Some Yoga teachers chose to talk about philosophical questions in their Yoga classes, because Yoga is not primarily an exercise but a philosophy. I’m hesitant with these so-called Dharma talks but recently I felt the need for one.

Some weeks ago Chris Cornell (singer, songwriter) died. He decided to set an end to his life. He had depression. In my opinion, this is a mental condition that you can never be cured from completely. There are times that are darker and times that are lighter.
Yoga is one way to support you when you are struggling with depression. It does not replace therapy or medication. Please be honest with yourself and seek every help that you need and that you can get. Yoga can be one helping party. It gives you the opportunity to explore your body and (re-)connect to yourself. Often, we have a certain picture of ourselves in our mind.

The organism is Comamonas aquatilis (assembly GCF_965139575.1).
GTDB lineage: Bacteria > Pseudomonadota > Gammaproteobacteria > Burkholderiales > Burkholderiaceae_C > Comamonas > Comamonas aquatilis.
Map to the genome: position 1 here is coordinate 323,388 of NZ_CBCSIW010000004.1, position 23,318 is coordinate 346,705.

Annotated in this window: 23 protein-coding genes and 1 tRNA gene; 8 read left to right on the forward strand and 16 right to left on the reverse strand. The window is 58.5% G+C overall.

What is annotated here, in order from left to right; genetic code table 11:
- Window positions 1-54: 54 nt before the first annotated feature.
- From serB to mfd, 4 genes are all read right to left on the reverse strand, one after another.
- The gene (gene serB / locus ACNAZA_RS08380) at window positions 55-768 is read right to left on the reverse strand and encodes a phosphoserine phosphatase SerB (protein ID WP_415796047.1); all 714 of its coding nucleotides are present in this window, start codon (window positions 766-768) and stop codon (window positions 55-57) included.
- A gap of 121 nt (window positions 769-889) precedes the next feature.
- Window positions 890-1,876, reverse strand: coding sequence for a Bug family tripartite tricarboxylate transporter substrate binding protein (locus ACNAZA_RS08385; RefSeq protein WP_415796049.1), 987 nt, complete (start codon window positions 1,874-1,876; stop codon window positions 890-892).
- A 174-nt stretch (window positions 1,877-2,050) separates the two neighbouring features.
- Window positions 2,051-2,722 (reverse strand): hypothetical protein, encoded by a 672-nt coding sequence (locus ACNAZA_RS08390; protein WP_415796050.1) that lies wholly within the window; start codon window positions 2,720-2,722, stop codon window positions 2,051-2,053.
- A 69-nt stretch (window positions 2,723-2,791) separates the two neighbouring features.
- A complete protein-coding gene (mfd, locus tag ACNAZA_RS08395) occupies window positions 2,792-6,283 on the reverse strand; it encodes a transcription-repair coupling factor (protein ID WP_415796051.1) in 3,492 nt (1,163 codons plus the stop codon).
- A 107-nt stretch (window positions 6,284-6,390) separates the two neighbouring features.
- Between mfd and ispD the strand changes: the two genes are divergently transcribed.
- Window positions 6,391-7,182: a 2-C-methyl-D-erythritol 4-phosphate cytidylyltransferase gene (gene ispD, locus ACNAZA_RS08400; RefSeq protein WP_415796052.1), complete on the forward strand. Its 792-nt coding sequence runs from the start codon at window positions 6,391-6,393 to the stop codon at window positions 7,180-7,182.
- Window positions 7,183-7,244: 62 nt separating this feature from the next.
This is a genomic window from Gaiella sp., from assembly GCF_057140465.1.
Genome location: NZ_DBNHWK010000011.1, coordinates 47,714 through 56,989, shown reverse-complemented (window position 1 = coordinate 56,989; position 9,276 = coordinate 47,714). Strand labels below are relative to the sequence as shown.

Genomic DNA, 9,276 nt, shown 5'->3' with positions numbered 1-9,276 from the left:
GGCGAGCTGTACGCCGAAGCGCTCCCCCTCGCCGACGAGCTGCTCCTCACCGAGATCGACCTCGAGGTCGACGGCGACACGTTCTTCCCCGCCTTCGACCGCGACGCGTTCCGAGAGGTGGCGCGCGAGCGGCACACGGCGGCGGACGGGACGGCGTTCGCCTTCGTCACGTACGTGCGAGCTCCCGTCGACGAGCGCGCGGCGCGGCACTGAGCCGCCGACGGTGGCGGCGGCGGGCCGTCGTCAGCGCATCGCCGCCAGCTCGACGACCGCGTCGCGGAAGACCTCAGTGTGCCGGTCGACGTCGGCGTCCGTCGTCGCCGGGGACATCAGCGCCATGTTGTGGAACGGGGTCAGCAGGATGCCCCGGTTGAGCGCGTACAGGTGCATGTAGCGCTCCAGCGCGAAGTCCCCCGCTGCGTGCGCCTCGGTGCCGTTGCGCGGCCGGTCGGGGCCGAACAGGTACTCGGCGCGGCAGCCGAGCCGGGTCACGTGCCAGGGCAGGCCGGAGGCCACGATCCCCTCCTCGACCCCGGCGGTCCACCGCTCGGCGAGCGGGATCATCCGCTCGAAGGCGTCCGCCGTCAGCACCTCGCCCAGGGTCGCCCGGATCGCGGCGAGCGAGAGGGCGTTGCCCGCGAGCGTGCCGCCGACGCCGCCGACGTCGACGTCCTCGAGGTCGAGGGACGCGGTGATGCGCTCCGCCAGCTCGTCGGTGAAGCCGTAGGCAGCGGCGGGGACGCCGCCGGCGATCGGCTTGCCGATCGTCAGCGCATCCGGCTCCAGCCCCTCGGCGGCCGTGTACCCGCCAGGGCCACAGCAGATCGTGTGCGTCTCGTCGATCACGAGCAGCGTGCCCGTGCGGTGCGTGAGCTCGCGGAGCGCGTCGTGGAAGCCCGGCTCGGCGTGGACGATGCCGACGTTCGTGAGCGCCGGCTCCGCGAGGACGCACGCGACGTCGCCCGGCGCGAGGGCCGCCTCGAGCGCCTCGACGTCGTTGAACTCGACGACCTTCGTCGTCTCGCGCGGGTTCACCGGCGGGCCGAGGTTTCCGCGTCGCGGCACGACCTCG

The philosophy of Yoga consists of the eight-limbed path (Yamas, Niyamas, Asana, Pranayama, Pratyahara, Dharana, Dhiyana, Samadhi), which offers orientation how to achieve a Yogic state of mind (=peaceful, ultimately enlightenment). One of the Niyamas is Svadiyaya, which means self-study/-observation. Through non-judgmental observation we learn more about ourselves and who we really are. Yoga puts us face to face with our physical limitations and emotional strings to the past that keep holding us back or weighing us down. Ultimately, we find a safe space in Yoga to acknowledge those limitations and feelings but at the same time letting go of them to evolve, to loosen up our boundaries. Both in our bodies and our minds. This is not an easy process. It takes courage and openness. But it is based on the simple principle of: inhale – let, exhale – go. 
A regular Yoga practice will not heal your depression, probably nothing will do. But it helps you to acknowledge your current state of body and mind and who you are. Gaining self-respect and self-love is one important step to happiness. 
Be grateful to yourself for coming to your mat today.